The Kenyan education sector is replete with controversies and confrontations. If it is not a strike threat, a massacre of some teachers in the Northern frontier or an unclear curriculum implementation, then it is Okiya Omtata heading to the courts.
Have we really thought through what ails this major sector in our development agenda? It continues to misfire despite the constant patches it is subjected to.
We must note here that Singapore has never changed its education system it inherited from the colonial master.
India, with a larger population than Africa, has continued with the system it inherited from its British masters. Closer to home, Rwanda has made great strides with a new attitude but without changing the system. They also run the advanced level system.
A few unfortunate incidents have clouded our education sector in the past three or four years. The first was the 'cant pay, wont pay' protracted strike of four years back. The government stood its ground and hustled a humiliated bunch of teachers back to class and the Teacher Performance Appraisal and Developments.
The employer forgot that teacher delivery is at the interactive level with the student and a low morale can nibble into this. The result: very good timely data to Teachers Service Commission (TSC) but very little input at the class level.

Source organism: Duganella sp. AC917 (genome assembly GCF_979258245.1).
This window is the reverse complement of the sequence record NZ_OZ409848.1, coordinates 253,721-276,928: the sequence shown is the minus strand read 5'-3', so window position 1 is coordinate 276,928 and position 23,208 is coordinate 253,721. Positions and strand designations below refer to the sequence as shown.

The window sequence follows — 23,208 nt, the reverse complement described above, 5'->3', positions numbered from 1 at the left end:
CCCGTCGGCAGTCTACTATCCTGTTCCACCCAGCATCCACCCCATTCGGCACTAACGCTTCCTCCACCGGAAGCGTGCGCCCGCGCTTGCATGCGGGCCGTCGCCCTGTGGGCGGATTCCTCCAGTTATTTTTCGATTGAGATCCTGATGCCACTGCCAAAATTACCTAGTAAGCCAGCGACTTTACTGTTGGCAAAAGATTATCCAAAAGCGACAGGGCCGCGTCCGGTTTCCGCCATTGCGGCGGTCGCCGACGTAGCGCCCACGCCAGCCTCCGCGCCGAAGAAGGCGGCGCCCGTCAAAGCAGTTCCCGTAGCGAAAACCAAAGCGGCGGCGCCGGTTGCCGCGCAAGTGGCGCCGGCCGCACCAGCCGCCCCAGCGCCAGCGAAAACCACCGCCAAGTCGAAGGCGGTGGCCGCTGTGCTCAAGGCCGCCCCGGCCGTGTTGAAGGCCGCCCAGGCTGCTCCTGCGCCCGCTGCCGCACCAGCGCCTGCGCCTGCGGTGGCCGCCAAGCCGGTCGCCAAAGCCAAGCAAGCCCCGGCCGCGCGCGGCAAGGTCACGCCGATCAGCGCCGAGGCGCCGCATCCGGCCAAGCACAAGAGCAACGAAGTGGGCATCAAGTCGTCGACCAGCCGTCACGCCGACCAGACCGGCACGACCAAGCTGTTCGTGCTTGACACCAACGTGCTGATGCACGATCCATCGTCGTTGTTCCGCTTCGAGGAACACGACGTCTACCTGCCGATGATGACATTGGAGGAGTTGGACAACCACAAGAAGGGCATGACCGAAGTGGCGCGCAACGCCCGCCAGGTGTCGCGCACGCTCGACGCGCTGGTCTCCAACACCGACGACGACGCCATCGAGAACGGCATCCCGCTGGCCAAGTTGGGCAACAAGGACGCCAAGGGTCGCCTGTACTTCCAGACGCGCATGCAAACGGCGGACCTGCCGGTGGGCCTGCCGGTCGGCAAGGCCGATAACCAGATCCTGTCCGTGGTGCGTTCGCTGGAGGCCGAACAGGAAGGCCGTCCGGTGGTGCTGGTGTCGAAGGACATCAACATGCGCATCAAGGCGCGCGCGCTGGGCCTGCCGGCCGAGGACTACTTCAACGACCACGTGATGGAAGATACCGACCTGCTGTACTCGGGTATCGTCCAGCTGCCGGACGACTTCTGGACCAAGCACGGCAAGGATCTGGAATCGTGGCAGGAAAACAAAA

Before the dust settled on this, a new term crept into the education sector: delocalisation. It is a noble idea but if poorly implemented it can hurt some of its recipients. The first group to face this were the national school heads.
The second group were the extra county school heads and the last 3,000 movements affected even sub-county school heads. This delocalisation programme should have stopped at the county schools.
But TSC went full throttle, down to primary schools and flung teachers left and right. The best approach would have considered category of school, age of the teacher being moved and the distance.
With the controversial new curriculum setting in this year, I can only predict another downward spiral for Kenya's education sector. The indiscipline in our schools, the cheating in exams and the low morale of teachers and lecturers are likely to compound things. We need a candid national discussion on issues education involving all stakeholders.
Moses Were, via e-mail